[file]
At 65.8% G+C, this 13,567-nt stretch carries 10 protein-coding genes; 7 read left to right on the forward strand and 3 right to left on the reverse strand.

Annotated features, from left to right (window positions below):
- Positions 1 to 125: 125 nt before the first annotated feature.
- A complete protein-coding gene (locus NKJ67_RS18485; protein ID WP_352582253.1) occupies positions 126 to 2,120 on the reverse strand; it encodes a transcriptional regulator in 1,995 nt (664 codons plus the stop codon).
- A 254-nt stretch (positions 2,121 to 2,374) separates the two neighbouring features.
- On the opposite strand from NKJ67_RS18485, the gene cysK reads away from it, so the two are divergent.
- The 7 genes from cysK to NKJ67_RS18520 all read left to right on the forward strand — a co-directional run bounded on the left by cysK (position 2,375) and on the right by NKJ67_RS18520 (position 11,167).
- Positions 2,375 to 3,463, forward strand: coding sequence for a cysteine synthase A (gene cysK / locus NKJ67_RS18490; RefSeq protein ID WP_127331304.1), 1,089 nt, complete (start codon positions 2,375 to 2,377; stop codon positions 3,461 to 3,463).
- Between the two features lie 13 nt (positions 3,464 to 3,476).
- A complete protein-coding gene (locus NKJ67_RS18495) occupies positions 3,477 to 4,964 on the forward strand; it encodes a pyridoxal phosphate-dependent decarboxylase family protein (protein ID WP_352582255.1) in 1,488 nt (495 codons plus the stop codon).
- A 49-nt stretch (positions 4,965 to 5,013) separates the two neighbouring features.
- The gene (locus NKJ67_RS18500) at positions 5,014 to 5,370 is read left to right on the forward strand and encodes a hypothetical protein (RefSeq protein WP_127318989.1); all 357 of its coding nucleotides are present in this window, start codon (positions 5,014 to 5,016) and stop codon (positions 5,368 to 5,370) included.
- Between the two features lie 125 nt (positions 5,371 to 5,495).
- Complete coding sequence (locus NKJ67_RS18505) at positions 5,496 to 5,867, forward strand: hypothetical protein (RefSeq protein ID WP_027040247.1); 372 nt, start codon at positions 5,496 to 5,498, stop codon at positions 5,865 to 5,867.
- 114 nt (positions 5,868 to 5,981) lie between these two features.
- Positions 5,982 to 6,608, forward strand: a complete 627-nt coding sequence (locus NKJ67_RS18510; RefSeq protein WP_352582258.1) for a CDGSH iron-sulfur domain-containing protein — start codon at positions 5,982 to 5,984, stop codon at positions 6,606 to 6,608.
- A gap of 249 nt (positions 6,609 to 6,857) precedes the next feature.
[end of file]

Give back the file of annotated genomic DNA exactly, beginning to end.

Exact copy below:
At 65.8% G+C, this 13,567-nt stretch carries 10 protein-coding genes; 7 read left to right on the forward strand and 3 right to left on the reverse strand.

Annotated features, from left to right (window positions below):
- Positions 1 to 125: 125 nt before the first annotated feature.
- A complete protein-coding gene (locus NKJ67_RS18485; protein ID WP_352582253.1) occupies positions 126 to 2,120 on the reverse strand; it encodes a transcriptional regulator in 1,995 nt (664 codons plus the stop codon).
- A 254-nt stretch (positions 2,121 to 2,374) separates the two neighbouring features.
- On the opposite strand from NKJ67_RS18485, the gene cysK reads away from it, so the two are divergent.
- The 7 genes from cysK to NKJ67_RS18520 all read left to right on the forward strand — a co-directional run bounded on the left by cysK (position 2,375) and on the right by NKJ67_RS18520 (position 11,167).
- Positions 2,375 to 3,463, forward strand: coding sequence for a cysteine synthase A (gene cysK / locus NKJ67_RS18490; RefSeq protein ID WP_127331304.1), 1,089 nt, complete (start codon positions 2,375 to 2,377; stop codon positions 3,461 to 3,463).
- Between the two features lie 13 nt (positions 3,464 to 3,476).
- A complete protein-coding gene (locus NKJ67_RS18495) occupies positions 3,477 to 4,964 on the forward strand; it encodes a pyridoxal phosphate-dependent decarboxylase family protein (protein ID WP_352582255.1) in 1,488 nt (495 codons plus the stop codon).
- A 49-nt stretch (positions 4,965 to 5,013) separates the two neighbouring features.
- The gene (locus NKJ67_RS18500) at positions 5,014 to 5,370 is read left to right on the forward strand and encodes a hypothetical protein (RefSeq protein WP_127318989.1); all 357 of its coding nucleotides are present in this window, start codon (positions 5,014 to 5,016) and stop codon (positions 5,368 to 5,370) included.
- Between the two features lie 125 nt (positions 5,371 to 5,495).
- Complete coding sequence (locus NKJ67_RS18505) at positions 5,496 to 5,867, forward strand: hypothetical protein (RefSeq protein ID WP_027040247.1); 372 nt, start codon at positions 5,496 to 5,498, stop codon at positions 5,865 to 5,867.
- 114 nt (positions 5,868 to 5,981) lie between these two features.
- Positions 5,982 to 6,608, forward strand: a complete 627-nt coding sequence (locus NKJ67_RS18510; RefSeq protein WP_352582258.1) for a CDGSH iron-sulfur domain-containing protein — start codon at positions 5,982 to 5,984, stop codon at positions 6,606 to 6,608.
- A gap of 249 nt (positions 6,609 to 6,857) precedes the next feature.